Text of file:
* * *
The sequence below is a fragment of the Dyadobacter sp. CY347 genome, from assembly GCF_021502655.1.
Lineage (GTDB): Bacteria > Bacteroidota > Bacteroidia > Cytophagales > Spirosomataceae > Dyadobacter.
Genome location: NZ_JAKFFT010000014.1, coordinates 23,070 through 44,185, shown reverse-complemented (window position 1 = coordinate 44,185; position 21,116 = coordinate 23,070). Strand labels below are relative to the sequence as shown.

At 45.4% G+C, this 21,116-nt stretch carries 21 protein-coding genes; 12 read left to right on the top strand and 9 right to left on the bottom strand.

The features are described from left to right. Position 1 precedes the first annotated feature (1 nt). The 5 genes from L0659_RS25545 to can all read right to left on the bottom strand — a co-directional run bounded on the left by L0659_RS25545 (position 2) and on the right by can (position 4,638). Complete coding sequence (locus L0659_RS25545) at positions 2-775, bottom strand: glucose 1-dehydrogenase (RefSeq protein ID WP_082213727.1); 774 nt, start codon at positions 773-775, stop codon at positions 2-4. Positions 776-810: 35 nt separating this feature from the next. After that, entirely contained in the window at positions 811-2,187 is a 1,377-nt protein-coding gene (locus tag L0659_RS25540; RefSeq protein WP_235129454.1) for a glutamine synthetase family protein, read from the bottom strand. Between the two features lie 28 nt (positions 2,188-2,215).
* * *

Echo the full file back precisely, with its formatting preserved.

The sequence below is a fragment of the Dyadobacter sp. CY347 genome, from assembly GCF_021502655.1.
Lineage (GTDB): Bacteria > Bacteroidota > Bacteroidia > Cytophagales > Spirosomataceae > Dyadobacter.
Genome location: NZ_JAKFFT010000014.1, coordinates 23,070 through 44,185, shown reverse-complemented (window position 1 = coordinate 44,185; position 21,116 = coordinate 23,070). Strand labels below are relative to the sequence as shown.

At 45.4% G+C, this 21,116-nt stretch carries 21 protein-coding genes; 12 read left to right on the top strand and 9 right to left on the bottom strand.

The features are described from left to right. Position 1 precedes the first annotated feature (1 nt). The 5 genes from L0659_RS25545 to can all read right to left on the bottom strand — a co-directional run bounded on the left by L0659_RS25545 (position 2) and on the right by can (position 4,638). Complete coding sequence (locus L0659_RS25545) at positions 2-775, bottom strand: glucose 1-dehydrogenase (RefSeq protein ID WP_082213727.1); 774 nt, start codon at positions 773-775, stop codon at positions 2-4. Positions 776-810: 35 nt separating this feature from the next. After that, entirely contained in the window at positions 811-2,187 is a 1,377-nt protein-coding gene (locus tag L0659_RS25540; RefSeq protein WP_235129454.1) for a glutamine synthetase family protein, read from the bottom strand. Between the two features lie 28 nt (positions 2,188-2,215).